Importers, but perhaps tha smartest belts
for the tailored or simple frock are the
plain belts of soft folded leather In ex
quisite colorings, such as are now achieved
by the dyers-one of the modish green or
blue or wistaria or rose toneswith a
Plain buckle of harmonizing metal, gold,
silver, bronze,, gua metal or pewter.
In fancy stocks, collars, etc, there are
InnumeraUjIe novelties, so many Indeed
that they muat have a column all tholr
own. The Dutch or Puritan collar la In
great demand and oxqulalte eollars of this
type are being brought out In response to
this demand, marvela of delicate hand em
broidery, lingerie and lao. with Jahote and
sometimes cuffs to match.
These fin collar and cuff sets are costly,
but pretty models are shown at reason
able prices, and many women are buaily
embroidering collars for themselves. Lin
gerie stocks have almost taken the place of
the stiff linen collar, though the lattr still
has Its adherenta; but women are making
tne mistake of wearing fine and elaborate
stocks of this type with waists too severe
to be In k(4ng with the collar, and th re
sulting effect make one long for a revival
of the stiff linen collar, though It Is neither
so daintily femlnin nor ao becoming to
the average woman as the finer stock or
lingerie and lac. s
There are models in the stock and Jabots
or bows severe enough In spits of their
fineness to consort well even with th most
plainly tailored or ahirt waists, and It la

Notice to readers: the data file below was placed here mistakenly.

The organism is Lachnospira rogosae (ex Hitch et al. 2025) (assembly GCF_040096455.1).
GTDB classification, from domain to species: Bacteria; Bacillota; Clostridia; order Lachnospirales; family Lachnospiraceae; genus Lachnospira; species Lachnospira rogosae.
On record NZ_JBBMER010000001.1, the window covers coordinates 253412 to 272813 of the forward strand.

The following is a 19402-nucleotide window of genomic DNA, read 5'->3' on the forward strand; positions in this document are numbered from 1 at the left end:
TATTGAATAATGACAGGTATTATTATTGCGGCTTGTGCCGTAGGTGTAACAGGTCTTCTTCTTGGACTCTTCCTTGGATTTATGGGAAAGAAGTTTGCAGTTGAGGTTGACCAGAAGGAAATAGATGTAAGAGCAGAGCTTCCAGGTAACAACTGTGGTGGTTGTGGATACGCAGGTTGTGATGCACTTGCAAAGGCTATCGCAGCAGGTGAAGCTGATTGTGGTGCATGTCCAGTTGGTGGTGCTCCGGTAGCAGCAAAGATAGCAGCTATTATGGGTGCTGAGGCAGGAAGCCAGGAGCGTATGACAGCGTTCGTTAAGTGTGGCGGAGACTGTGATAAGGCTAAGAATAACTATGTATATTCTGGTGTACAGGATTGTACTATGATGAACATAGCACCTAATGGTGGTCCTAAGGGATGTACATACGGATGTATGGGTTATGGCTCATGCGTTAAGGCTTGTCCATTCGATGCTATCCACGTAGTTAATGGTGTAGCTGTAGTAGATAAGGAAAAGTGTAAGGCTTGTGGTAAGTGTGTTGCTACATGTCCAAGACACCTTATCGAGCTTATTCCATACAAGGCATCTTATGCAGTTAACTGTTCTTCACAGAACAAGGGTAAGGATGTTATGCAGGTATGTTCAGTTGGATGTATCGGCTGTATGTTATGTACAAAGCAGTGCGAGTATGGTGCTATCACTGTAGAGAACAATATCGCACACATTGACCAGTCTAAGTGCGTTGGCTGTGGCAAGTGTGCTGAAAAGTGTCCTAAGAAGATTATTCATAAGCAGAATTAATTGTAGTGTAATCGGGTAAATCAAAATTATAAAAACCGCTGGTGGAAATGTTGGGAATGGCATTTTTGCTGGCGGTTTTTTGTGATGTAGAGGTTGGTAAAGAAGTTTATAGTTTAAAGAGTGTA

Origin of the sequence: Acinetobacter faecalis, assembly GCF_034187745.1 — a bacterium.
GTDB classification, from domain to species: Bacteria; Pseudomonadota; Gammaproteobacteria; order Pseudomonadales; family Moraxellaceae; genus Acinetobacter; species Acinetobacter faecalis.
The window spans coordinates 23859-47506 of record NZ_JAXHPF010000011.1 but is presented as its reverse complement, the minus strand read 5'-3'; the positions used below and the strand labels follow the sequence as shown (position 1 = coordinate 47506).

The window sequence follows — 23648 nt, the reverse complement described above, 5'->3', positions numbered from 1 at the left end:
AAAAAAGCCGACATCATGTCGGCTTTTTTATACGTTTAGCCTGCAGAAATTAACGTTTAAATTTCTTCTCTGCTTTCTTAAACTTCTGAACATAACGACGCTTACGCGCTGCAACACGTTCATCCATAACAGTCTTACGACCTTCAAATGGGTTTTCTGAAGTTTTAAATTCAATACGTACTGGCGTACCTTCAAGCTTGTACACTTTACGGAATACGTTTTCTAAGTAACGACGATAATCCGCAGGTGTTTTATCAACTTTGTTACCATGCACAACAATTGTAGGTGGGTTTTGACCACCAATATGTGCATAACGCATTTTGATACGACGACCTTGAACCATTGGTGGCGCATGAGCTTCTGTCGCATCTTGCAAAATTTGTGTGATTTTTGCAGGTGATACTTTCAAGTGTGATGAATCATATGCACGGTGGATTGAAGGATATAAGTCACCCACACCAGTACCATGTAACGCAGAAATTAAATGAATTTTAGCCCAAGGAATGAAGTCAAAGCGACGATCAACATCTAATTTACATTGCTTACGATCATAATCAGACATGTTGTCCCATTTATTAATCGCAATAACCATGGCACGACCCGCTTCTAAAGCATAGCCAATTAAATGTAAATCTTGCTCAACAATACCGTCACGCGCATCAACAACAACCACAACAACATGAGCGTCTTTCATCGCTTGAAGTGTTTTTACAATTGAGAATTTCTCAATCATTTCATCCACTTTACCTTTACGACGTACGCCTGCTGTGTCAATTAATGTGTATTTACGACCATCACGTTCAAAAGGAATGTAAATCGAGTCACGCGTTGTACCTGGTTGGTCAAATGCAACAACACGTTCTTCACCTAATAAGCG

to be hoped that the summer girl will
exercise discretion in her selection and
donning of neckwear.
Metallic net smbroldered In self-thread or
merely finished with fringe on the ends Is
used for scarfs and scarfa or colored chif
fon, shading from dark to light and
sprinkled all over In tiny beads of crystal,
gold or steel, are lovely things. Beautiful
soarfa are woven, too. In all th soft mod
ish laces and lace nets, and some of these
have th lace pattern embroidered deli
cately In color aa a border or end flnlah.
dresser." But it waa Insfsted in every case
that hs be a man who was capable of real
love. The word "lova" wa underscored In
most of th letters.
The feminine candidates for matrimonial
honors also were practloally agreed that
their future "better halves" must be good
hearted, kind and affectionate.". Business
or professional men were not preferred by
most of the young women, but "clean,
honest men who make clean money" were
Dr. Vaughan secured the opinions of the
young women by sending out a letter In
which he expressed his desire to get the
opinion of thoughtful women on the sub